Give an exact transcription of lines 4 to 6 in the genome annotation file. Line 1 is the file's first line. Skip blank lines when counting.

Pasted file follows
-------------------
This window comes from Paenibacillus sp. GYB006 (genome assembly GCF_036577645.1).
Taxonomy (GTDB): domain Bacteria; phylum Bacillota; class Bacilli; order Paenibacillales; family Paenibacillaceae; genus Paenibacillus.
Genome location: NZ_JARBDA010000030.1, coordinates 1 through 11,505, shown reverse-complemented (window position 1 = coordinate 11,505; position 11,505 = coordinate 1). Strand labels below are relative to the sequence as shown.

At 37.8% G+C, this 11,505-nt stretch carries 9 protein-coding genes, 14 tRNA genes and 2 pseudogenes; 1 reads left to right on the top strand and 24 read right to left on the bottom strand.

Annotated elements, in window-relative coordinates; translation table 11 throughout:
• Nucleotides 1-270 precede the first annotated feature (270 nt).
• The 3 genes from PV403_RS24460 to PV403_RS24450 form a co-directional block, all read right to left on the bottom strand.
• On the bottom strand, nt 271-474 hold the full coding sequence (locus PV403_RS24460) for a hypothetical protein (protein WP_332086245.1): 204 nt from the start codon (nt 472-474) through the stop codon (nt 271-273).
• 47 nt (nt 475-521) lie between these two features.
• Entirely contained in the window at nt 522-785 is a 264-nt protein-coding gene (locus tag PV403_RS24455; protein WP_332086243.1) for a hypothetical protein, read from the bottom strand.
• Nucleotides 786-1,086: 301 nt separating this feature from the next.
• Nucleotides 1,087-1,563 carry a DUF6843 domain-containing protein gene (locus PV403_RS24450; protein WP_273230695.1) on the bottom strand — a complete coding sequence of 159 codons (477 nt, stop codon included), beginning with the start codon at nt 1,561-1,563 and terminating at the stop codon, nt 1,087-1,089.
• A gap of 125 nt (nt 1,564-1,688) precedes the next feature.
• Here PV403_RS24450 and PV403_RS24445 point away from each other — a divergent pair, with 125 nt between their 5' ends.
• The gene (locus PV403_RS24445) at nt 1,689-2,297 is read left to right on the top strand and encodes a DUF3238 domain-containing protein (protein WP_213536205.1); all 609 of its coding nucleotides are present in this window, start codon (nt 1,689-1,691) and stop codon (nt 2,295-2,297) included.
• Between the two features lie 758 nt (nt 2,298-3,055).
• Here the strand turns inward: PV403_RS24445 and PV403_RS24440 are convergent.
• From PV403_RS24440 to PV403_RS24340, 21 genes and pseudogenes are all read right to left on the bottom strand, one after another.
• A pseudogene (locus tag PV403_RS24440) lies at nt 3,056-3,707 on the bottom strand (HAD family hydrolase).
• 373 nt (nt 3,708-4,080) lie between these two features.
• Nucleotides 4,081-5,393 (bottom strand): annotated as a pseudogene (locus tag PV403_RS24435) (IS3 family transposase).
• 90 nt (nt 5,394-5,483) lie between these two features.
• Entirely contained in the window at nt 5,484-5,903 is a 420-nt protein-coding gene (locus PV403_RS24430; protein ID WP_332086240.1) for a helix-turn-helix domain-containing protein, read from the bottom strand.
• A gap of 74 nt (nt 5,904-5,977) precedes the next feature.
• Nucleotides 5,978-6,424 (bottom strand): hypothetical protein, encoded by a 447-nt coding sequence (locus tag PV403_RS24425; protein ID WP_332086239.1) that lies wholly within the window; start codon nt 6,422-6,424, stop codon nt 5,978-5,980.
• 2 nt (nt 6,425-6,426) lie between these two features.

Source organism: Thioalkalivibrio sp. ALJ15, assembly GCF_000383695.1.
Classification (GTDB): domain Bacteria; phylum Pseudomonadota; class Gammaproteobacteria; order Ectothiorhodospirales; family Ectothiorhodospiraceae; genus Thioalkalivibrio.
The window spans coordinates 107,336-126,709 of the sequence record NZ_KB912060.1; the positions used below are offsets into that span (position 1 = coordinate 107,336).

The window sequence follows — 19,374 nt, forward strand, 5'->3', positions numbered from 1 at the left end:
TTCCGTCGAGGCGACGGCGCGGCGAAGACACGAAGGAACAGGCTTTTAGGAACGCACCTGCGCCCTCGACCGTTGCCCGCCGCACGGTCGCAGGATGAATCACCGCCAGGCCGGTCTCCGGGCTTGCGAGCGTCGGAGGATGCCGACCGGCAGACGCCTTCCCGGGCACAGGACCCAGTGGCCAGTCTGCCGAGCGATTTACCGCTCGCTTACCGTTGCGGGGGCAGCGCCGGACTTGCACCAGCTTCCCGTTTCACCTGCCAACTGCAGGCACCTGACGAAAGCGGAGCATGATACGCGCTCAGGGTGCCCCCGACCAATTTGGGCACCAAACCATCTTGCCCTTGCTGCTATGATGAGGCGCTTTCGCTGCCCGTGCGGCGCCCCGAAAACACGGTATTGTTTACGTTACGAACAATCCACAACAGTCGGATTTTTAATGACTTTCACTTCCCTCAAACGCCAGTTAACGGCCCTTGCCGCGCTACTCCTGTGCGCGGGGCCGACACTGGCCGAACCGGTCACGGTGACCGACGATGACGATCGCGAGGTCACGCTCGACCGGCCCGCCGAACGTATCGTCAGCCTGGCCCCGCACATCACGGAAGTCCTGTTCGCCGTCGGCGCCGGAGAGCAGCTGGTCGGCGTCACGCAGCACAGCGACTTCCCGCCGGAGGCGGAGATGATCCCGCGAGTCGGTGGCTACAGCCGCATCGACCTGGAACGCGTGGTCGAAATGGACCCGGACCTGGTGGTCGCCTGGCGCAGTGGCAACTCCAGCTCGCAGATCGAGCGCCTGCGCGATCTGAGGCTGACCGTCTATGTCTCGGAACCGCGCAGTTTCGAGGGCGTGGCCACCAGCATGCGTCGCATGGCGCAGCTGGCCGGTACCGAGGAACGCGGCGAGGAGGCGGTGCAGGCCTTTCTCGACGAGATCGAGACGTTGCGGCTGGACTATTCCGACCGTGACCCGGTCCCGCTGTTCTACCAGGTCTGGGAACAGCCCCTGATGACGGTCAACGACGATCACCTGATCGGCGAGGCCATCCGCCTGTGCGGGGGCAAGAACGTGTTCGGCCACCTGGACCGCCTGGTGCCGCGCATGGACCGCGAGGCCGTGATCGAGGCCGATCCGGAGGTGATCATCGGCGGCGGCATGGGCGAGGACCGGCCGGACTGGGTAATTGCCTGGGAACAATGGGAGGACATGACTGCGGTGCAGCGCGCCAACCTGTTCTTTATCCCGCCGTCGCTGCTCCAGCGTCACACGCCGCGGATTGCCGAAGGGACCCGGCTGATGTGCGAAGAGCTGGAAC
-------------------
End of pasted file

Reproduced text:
At 37.8% G+C, this 11,505-nt stretch carries 9 protein-coding genes, 14 tRNA genes and 2 pseudogenes; 1 reads left to right on the top strand and 24 read right to left on the bottom strand.

Annotated elements, in window-relative coordinates; translation table 11 throughout:
• Nucleotides 1-270 precede the first annotated feature (270 nt).